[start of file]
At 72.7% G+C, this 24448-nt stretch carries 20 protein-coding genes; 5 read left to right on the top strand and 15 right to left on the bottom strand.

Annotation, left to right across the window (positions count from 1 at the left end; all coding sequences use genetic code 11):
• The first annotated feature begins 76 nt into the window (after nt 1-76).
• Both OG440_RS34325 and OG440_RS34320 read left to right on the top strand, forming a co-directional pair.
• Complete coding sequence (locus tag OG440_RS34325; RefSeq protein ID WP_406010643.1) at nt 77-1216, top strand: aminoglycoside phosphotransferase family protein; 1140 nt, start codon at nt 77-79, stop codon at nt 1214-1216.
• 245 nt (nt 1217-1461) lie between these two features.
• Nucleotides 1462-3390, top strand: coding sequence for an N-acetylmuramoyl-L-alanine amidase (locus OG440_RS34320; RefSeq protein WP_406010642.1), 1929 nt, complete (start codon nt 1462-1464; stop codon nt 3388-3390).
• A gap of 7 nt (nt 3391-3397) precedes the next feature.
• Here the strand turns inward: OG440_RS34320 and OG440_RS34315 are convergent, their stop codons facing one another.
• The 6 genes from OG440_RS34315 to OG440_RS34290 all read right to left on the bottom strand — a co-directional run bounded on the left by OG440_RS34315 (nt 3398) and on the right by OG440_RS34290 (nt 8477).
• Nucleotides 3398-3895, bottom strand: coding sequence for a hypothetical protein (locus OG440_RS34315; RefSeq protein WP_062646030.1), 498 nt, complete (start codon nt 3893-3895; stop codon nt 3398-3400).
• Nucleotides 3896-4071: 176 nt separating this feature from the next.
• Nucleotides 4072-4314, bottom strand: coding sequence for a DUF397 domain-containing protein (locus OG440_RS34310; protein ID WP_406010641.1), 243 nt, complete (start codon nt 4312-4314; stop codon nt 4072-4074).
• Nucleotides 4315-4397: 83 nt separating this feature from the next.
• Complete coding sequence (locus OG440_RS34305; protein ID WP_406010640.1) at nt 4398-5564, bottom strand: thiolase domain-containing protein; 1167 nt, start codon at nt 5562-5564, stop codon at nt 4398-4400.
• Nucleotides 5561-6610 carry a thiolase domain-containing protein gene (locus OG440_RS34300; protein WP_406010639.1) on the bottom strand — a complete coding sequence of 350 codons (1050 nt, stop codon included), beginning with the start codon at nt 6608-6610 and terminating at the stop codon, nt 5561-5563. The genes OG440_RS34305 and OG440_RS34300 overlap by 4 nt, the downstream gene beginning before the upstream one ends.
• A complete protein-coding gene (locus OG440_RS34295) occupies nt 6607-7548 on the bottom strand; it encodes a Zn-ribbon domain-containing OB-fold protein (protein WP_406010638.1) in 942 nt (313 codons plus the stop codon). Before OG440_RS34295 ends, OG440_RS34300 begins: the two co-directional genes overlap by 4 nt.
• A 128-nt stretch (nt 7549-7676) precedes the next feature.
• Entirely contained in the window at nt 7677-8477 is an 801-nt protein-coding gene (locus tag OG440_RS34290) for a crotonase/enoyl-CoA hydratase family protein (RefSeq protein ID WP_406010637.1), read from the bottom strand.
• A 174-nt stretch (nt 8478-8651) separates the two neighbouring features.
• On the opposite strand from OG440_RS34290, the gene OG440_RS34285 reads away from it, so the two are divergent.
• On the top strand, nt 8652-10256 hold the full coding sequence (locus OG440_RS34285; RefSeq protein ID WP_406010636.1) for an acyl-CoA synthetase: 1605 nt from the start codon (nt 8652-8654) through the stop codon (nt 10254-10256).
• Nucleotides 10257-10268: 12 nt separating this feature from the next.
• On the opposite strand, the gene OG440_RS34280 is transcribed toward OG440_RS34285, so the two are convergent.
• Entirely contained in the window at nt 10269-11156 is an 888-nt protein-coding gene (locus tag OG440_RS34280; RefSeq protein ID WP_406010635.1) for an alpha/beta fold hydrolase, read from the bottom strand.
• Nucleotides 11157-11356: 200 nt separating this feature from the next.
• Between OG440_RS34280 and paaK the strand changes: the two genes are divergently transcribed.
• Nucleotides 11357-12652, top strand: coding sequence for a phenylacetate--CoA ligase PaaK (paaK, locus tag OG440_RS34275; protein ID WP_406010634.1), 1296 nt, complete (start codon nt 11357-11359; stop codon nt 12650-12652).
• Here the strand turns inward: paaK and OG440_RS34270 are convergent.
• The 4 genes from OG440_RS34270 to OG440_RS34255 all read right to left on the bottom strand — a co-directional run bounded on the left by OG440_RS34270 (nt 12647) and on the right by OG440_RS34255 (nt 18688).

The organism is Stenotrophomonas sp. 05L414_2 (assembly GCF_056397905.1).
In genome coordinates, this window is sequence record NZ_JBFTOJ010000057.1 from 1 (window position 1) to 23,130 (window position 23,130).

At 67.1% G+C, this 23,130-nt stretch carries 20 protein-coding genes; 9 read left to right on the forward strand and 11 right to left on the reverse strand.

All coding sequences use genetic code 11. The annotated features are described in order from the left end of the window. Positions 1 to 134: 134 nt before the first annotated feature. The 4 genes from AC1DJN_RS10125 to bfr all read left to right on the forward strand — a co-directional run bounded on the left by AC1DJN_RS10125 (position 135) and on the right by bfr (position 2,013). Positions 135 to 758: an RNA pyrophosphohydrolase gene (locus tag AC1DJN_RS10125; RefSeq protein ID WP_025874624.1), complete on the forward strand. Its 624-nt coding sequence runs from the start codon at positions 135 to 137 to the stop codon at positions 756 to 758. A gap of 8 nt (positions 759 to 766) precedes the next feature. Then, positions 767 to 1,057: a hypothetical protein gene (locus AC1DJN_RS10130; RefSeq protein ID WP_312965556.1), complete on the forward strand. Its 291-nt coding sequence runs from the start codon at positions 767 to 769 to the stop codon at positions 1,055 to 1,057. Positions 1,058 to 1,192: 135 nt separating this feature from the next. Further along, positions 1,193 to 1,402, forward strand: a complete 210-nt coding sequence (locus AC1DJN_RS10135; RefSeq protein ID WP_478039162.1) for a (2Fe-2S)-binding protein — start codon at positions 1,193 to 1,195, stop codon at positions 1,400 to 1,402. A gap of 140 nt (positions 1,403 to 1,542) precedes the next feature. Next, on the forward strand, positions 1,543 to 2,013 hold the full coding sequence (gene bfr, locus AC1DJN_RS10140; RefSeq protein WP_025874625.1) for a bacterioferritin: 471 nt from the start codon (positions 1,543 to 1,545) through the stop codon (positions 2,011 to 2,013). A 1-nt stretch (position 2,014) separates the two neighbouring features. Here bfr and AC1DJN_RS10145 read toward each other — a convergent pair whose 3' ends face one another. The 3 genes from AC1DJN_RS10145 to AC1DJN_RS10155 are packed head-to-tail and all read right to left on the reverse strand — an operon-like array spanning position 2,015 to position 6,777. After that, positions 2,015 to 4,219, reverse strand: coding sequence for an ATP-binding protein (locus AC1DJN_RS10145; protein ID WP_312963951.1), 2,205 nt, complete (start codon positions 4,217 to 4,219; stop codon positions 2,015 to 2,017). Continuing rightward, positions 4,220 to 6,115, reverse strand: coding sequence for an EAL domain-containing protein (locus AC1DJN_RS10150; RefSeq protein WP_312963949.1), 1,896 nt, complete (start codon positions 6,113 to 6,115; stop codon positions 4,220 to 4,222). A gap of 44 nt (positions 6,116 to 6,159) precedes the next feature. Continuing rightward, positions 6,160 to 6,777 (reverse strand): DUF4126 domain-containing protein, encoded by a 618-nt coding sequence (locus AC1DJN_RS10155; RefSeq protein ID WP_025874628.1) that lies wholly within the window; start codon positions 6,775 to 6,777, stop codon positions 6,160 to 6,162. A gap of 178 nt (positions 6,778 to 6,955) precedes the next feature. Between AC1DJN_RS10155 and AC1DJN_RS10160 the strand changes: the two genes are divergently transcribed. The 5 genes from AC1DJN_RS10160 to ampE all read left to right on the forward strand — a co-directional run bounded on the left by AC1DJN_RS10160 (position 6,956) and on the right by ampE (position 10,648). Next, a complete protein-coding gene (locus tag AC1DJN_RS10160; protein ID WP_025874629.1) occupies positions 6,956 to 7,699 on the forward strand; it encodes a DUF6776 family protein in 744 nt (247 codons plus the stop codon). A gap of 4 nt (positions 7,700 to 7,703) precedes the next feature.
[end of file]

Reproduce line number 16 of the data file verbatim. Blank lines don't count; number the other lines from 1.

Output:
• Nucleotides 5561-6610 carry a thiolase domain-containing protein gene (locus OG440_RS34300; protein WP_406010639.1) on the bottom strand — a complete coding sequence of 350 codons (1050 nt, stop codon included), beginning with the start codon at nt 6608-6610 and terminating at the stop codon, nt 5561-5563. The genes OG440_RS34305 and OG440_RS34300 overlap by 4 nt, the downstream gene beginning before the upstream one ends.